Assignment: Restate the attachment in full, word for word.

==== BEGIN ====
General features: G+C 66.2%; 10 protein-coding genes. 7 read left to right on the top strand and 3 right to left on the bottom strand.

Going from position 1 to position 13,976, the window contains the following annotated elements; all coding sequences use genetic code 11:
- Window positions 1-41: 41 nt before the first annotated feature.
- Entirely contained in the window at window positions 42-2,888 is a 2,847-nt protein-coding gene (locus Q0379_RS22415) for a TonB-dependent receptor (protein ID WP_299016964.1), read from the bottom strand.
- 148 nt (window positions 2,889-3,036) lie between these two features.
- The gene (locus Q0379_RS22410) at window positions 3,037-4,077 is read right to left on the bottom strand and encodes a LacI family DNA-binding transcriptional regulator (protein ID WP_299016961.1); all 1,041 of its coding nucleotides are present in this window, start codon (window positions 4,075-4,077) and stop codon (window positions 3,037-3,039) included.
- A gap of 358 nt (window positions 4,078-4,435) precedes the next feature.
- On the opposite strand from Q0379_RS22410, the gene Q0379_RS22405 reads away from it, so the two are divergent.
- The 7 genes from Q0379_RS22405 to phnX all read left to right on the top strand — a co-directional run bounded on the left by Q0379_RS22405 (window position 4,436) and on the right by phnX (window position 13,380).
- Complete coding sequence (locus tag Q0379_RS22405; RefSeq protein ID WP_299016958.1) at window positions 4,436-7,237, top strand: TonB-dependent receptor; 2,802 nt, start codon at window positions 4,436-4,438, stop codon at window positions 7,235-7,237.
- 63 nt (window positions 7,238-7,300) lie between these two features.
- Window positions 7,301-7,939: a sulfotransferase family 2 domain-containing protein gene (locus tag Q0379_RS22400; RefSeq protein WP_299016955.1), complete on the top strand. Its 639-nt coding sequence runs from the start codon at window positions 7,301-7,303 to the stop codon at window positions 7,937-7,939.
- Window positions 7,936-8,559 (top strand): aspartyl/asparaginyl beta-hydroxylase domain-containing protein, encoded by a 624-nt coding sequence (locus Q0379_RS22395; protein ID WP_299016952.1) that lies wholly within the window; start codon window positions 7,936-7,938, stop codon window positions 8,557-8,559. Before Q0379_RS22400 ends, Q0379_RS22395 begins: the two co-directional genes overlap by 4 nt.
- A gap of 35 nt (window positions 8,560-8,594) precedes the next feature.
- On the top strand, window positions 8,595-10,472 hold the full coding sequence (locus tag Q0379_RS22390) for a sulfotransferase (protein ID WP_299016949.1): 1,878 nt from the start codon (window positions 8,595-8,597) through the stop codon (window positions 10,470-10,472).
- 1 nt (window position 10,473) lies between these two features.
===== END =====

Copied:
General features: G+C 66.2%; 10 protein-coding genes. 7 read left to right on the top strand and 3 right to left on the bottom strand.

Going from position 1 to position 13,976, the window contains the following annotated elements; all coding sequences use genetic code 11:
- Window positions 1-41: 41 nt before the first annotated feature.
- Entirely contained in the window at window positions 42-2,888 is a 2,847-nt protein-coding gene (locus Q0379_RS22415) for a TonB-dependent receptor (protein ID WP_299016964.1), read from the bottom strand.
- 148 nt (window positions 2,889-3,036) lie between these two features.
- The gene (locus Q0379_RS22410) at window positions 3,037-4,077 is read right to left on the bottom strand and encodes a LacI family DNA-binding transcriptional regulator (protein ID WP_299016961.1); all 1,041 of its coding nucleotides are present in this window, start codon (window positions 4,075-4,077) and stop codon (window positions 3,037-3,039) included.
- A gap of 358 nt (window positions 4,078-4,435) precedes the next feature.
- On the opposite strand from Q0379_RS22410, the gene Q0379_RS22405 reads away from it, so the two are divergent.
- The 7 genes from Q0379_RS22405 to phnX all read left to right on the top strand — a co-directional run bounded on the left by Q0379_RS22405 (window position 4,436) and on the right by phnX (window position 13,380).
- Complete coding sequence (locus tag Q0379_RS22405; RefSeq protein ID WP_299016958.1) at window positions 4,436-7,237, top strand: TonB-dependent receptor; 2,802 nt, start codon at window positions 4,436-4,438, stop codon at window positions 7,235-7,237.
- 63 nt (window positions 7,238-7,300) lie between these two features.
- Window positions 7,301-7,939: a sulfotransferase family 2 domain-containing protein gene (locus tag Q0379_RS22400; RefSeq protein WP_299016955.1), complete on the top strand. Its 639-nt coding sequence runs from the start codon at window positions 7,301-7,303 to the stop codon at window positions 7,937-7,939.
- Window positions 7,936-8,559 (top strand): aspartyl/asparaginyl beta-hydroxylase domain-containing protein, encoded by a 624-nt coding sequence (locus Q0379_RS22395; protein ID WP_299016952.1) that lies wholly within the window; start codon window positions 7,936-7,938, stop codon window positions 8,557-8,559. Before Q0379_RS22400 ends, Q0379_RS22395 begins: the two co-directional genes overlap by 4 nt.
- A gap of 35 nt (window positions 8,560-8,594) precedes the next feature.
- On the top strand, window positions 8,595-10,472 hold the full coding sequence (locus tag Q0379_RS22390) for a sulfotransferase (protein ID WP_299016949.1): 1,878 nt from the start codon (window positions 8,595-8,597) through the stop codon (window positions 10,470-10,472).
- 1 nt (window position 10,473) lies between these two features.